Owen Pugh builds firm foundations for North East construction industry - sponsored feature

North East construction firm Owen Pugh is building a brighter future for local people on every level - sponsored feature

Owen Pugh at work on the Morpeth Bypass
Owen Pugh at work on the Morpeth Bypass

The construction industry is one of the key building blocks of the North East economy. Dozens of dynamic companies employing hundreds of people are creating new homes, offices, roads and bridges – and a brighter future for the people who benefit from them.

The Owen Pugh Group is one company that’s playing a major role in transforming the North East skyline. Largely recognised as one of the most successful construction firms in the region, it employs more than 400 staff across five sites which include its headquarters and training facility in Dudley near Cramlington.

Undertaking work across the full civil engineering spectrum – earthmoving and demolition, drainage and groundworks, quarrying, inert waste and drain clearing, and CCTV surveys – the company boasts an enviable client base that includes local authorities, utility firms and private developers.

Owen Pugh has worked on a range of civil engineering projects across the North East, including a two-year scheme to provide drainage and asset management support services to Durham County Council. Under this significant contract, which runs until 2017, the company is providing a dedicated emergency response service to ensure the smooth running of the drainage network across the county.

Other recent contract wins include work on the £30m Morpeth Northern Bypass scheme, which will see Owen Pugh create a 3.8-kilometre carriageway that will divert traffic around Morpeth and ease congestion in the area. Over an 18-month period, the company will carry out the earthworks part of the scheme, which will involve the creation of a temporary haul road to open up the site, followed by “cut and fill” work to transform the ground into a new lay-out and design specified by the project team. Up to 30 Owen Pugh operatives will be on site at any one time, using state-of-the-art bulldozers, excavators and other equipment fitted with the latest GPS technology.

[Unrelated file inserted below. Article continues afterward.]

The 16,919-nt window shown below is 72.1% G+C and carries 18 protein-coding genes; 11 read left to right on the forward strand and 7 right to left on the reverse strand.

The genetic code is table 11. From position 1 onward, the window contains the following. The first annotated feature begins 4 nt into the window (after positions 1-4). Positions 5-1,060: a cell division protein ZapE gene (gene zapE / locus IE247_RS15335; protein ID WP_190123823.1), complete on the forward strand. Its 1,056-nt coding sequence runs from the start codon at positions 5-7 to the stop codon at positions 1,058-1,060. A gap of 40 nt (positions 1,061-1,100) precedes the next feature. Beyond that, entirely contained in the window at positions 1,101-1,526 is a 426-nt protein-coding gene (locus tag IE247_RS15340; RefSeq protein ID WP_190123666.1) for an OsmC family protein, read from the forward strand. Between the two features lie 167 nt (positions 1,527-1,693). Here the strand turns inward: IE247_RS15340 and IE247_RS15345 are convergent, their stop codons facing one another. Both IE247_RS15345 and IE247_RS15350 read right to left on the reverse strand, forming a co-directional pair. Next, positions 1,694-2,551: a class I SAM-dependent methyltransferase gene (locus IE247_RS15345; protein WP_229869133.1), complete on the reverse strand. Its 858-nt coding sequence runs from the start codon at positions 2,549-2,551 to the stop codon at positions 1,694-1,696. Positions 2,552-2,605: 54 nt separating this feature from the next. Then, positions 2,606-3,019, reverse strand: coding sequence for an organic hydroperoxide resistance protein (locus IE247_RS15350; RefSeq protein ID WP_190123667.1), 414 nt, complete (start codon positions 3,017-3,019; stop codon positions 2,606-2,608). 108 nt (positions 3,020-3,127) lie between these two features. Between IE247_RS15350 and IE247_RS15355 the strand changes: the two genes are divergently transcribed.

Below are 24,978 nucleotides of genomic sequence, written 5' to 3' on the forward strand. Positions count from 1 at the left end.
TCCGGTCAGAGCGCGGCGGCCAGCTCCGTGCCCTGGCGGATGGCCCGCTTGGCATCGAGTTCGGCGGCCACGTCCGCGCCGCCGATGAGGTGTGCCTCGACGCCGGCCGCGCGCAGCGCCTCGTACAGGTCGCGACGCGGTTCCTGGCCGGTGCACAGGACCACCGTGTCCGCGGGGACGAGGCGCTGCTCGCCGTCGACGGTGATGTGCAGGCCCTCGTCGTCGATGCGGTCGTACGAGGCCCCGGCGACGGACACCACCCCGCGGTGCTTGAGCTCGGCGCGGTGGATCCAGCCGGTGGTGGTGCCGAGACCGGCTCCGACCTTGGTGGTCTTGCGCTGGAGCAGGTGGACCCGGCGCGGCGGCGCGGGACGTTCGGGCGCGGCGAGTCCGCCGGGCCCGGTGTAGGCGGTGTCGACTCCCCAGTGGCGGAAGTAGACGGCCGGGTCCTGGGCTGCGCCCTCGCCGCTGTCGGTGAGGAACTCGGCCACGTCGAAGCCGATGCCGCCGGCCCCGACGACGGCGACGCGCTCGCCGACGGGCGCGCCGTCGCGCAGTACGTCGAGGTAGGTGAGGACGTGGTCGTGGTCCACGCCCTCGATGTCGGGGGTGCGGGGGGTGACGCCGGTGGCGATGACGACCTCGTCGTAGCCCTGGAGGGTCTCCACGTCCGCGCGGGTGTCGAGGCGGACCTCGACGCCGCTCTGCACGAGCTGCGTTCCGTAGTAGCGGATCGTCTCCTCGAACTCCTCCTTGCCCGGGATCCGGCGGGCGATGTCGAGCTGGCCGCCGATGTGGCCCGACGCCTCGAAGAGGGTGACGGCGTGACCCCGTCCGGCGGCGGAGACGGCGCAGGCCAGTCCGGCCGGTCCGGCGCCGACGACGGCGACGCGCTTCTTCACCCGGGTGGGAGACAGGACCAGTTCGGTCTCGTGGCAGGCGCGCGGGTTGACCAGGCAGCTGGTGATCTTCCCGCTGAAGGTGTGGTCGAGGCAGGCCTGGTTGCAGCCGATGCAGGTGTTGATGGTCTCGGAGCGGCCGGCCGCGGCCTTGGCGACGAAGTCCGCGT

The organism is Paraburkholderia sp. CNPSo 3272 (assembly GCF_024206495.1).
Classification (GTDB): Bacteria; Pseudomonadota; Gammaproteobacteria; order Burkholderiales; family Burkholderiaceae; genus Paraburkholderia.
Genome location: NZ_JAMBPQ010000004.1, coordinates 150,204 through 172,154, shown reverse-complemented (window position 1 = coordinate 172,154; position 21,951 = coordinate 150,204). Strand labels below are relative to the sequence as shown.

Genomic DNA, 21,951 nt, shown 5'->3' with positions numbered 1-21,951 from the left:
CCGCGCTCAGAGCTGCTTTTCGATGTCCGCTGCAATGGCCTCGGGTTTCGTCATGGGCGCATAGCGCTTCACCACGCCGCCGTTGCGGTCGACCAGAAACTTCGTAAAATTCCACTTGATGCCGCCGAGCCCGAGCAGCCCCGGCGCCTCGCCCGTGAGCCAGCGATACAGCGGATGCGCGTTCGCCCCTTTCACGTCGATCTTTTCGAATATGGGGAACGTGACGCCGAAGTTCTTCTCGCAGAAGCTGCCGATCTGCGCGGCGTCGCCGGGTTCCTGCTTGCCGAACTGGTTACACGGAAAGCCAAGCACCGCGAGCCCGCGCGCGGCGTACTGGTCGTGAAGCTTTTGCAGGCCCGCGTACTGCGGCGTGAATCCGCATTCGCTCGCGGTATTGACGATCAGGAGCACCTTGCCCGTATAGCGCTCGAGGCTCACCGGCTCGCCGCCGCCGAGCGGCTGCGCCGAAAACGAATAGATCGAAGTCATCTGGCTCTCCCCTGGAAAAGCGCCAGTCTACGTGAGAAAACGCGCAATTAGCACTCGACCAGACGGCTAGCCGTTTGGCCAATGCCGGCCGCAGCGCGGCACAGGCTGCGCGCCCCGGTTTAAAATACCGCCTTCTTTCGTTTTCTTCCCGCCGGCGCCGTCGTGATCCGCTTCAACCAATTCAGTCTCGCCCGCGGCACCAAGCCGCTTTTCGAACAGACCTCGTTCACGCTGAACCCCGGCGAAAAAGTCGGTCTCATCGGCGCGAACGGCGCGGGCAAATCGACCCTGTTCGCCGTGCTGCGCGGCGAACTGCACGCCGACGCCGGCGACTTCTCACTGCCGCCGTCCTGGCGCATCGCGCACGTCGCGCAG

However, there’s more to Owen Pugh than buildings, bricks and mortar. The company is committed to developing the next generation of engineering talent and has nine apprentices on its books. Also at the heart of its corporate values is a pledge to create career opportunities for staff at all levels within the business.

In addition, the company provides jobs and training to disadvantaged and hard-to-reach groups through the Phoenix Detached Youth Project, a charity that works with teenagers and young adults who have found it difficult to secure employment.

While construction and civil engineering are its main specialities, Owen Pugh is building a brighter future for local people on every level.

Rachel Hoggett from Owen Pugh
Rachel Hoggett from Owen Pugh

Opportunity knocks for female construction specialists at Owen Pugh

The Owen Pugh Group is providing career opportunities for female civil engineers in an industry traditionally dominated by men.

The Dudley-headquartered firm employs seven female construction specialists as part of its team of more than 400 staff operating across the North East. And last year it hired its first ever female plant operator, Rachel Hoggett from Sunderland, to work at its Marsden Quarry site.

With support from Owen Pugh, the 21 year-old completed the Construction Plant Competence Scheme (CPCS) which taught her how to operate a tractor, bowser and a 24-tonne articulated rear tipping dumper truck. Now she’s a fully-fledged plant operator who can safely transport quarried limestone aggregates and secondary aggregates from the quarry’s crushers and screeners and load them into separate stockpiles.